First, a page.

“I remember in the last recession people said more people were gardening, growing their own food. What a load. Maybe some people were putting seeds in the ground, but I watched. There was no movement toward growing your own food. What [people] discovered was the farmers’ market.”
In other words, we wanted freshly grown food, so we found the people who would do the work for us. In Balzer’s world, farmers’ markets are not a fad. Because they do one main thing: save us time in getting something we desire. “We will always move to the two great values of our life, our time and our money.”
Therefore, all food companies try to create products that save us one or the other. But he doesn’t even think saving money will result in lasting change. It’s all about time, he said, “because I can always make more money. I can’t make more time.”
But so much of the marketing these days, I noted, was not about time, it was about health. I didn’t get into my beef about eating “healthy,” a term that shouldn’t apply to our food, because it’s too ingrained.
“If we didn’t have healthy to market to, I don’t know what we’d market to,” he said, noting that the push toward “healthy” food began in the 1970s—again, about the same time our food-related illnesses began to appear.
How about this move away from processed foods, how even Kraft Mac & Cheese was trying to offer a less chemical-laden product?
“I think this is a backlash from the 1980s,” he said. “When we tried to make our food better by altering it. By getting rid of the fat, getting rid of the cholesterol. Then what did we create? Low-fat foods. But that’s not food. . . And what happened to all that fat we took out of the dairy products? Where is all that fat? Is it up in Wisconsin? Are there great mounds or tourist traps somewhere?
“So, people start eating low-fat foods. What changes? Am I healthier? I don’t know. There are no immediate benefits, like buying something cheaper or something that saves you time. You and I only eat fries cooked with no trans fats anymore. What have you noticed in your life now that you eat trans fat-free fries? What is the key benefit in your life?”
And this goes back to something I alluded to earlier. This is part of America’s food problem, the issue of eating more nutritious food. If you have a really nutritious meal, you feel good afterward. But you go to sleep and you still have to get up in the morning and go to work, and the work is stressful. You bolt a quick lunch, and the work keeps you late and you don’t have time to go to the store, figure out what to buy, take it home, prepare and serve it, and clean the kitchen afterward. And this is not likely to change. The only way for this to change is for society to recognize the long-term benefits of carving out the time to cook. That’s all it really is: being organized and making time. You never hear people say, “You know I would really love to shower more, but I just don’t have the time.”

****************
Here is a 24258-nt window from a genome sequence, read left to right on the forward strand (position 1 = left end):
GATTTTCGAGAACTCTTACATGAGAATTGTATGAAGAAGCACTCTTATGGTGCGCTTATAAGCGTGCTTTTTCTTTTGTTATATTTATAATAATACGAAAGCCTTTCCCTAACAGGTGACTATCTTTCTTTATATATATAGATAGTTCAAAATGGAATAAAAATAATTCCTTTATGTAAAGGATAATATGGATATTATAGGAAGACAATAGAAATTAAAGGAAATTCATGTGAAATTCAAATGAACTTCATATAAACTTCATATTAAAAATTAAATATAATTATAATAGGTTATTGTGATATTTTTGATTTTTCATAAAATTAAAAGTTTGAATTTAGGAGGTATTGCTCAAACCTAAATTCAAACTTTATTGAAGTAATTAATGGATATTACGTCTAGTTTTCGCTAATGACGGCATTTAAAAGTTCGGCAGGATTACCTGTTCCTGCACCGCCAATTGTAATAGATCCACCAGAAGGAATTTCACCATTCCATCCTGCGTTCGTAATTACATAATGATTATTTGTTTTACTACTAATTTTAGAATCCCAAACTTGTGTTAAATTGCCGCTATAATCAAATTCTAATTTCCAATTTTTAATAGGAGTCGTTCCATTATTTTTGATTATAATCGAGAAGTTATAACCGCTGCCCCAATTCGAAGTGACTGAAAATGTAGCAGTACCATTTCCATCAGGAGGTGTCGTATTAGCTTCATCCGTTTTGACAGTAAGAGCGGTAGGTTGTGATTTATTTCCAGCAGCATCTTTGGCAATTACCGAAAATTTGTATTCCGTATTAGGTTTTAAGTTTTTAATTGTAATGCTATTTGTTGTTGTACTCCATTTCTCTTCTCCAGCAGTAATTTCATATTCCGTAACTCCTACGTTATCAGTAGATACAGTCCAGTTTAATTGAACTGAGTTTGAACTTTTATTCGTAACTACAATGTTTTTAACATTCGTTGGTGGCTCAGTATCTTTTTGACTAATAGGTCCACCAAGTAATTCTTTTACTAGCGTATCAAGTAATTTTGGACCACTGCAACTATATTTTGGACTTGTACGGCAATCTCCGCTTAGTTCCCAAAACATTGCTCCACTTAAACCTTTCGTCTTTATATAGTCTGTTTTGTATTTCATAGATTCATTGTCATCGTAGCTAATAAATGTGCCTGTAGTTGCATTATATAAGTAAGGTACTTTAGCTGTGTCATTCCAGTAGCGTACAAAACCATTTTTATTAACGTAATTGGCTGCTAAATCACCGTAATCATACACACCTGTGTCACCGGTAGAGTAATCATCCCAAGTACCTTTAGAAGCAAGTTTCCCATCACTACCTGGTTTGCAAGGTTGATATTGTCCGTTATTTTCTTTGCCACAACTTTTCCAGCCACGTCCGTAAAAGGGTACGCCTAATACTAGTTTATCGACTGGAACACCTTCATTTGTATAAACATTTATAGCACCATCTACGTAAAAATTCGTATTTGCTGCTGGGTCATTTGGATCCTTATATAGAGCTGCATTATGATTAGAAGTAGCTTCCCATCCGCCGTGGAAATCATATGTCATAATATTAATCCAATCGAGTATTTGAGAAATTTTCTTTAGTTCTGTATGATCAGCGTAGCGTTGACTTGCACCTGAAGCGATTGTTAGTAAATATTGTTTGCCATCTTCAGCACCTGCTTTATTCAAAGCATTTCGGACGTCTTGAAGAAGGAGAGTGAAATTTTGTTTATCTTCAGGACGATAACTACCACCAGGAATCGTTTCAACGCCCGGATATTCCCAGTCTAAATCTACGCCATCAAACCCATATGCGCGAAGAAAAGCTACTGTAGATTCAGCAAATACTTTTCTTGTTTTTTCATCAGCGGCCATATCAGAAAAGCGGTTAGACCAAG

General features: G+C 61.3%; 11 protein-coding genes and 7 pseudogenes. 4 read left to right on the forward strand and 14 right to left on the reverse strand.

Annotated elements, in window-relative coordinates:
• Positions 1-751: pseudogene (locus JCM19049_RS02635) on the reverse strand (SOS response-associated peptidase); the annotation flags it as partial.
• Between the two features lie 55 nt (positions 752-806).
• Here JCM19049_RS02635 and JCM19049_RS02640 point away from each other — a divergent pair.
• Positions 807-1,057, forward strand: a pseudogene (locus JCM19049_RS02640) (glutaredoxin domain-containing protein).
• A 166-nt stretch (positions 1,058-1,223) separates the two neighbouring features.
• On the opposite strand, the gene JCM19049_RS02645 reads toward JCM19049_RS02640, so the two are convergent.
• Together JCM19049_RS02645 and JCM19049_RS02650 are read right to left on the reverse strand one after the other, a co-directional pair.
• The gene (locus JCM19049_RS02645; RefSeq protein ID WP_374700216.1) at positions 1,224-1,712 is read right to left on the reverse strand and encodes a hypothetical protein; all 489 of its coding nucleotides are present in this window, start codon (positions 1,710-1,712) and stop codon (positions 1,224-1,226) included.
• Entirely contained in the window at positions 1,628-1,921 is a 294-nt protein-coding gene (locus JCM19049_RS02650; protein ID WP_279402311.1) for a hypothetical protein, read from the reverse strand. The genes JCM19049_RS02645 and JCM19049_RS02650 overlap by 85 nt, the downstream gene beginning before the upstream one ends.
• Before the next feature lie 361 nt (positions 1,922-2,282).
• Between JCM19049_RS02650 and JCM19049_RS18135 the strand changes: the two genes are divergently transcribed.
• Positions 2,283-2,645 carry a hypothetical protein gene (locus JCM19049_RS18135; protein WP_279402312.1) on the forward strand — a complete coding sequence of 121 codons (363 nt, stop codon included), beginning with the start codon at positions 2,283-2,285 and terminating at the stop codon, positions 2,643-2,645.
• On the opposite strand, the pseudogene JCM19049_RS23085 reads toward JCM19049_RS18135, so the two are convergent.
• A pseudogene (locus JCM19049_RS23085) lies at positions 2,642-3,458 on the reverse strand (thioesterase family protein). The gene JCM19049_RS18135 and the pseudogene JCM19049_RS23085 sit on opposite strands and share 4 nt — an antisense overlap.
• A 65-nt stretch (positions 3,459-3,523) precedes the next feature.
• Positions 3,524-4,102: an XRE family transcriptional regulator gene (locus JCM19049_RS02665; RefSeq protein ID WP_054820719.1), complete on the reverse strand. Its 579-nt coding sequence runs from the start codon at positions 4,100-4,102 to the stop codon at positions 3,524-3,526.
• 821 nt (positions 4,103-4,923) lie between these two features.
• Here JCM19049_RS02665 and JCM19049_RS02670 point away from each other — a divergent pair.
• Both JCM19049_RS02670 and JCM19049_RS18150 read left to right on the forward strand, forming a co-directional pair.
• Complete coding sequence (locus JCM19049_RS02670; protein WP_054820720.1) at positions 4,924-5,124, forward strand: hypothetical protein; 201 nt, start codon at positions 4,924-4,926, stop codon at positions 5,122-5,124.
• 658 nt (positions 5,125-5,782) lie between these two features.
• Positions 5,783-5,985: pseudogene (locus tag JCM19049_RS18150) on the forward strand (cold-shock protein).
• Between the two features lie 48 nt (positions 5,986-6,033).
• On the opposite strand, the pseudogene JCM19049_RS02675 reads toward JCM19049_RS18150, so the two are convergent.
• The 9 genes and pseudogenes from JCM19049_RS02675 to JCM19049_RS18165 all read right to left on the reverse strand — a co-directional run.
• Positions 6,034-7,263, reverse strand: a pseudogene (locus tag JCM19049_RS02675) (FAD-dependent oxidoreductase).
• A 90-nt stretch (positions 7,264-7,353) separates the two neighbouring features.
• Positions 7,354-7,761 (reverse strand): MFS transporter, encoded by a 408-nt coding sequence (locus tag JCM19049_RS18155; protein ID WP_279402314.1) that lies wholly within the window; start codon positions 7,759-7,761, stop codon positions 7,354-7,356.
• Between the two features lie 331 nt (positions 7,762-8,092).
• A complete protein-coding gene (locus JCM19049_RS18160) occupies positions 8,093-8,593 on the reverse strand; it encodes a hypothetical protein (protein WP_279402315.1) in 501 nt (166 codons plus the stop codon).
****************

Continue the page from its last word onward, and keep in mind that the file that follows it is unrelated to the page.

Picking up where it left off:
I asked Balzer what some of the trends were that he was seeing. And even here he was cynical.
“By 2000 we were hearing ‘eat more whole grains, eat more dietary fiber.’ And I’d say we’ve run the course on that. Whole grains are going down, antioxidants are going down. And there was the gluten-free—which is really just a digestion issue. Probably all of us have digestion issues. But gluten-free has already jumped the shark. As all health issues will eventually jump the shark.
“We will never have a healthy food supply. This country will never have a healthy food supply. Never. Because the moment something becomes very popular someone will find a reason why it’s not.”
He did acknowledge that meat remains a big problem in our diet, that we do eat too much of it, and that meat consumption is indeed going down.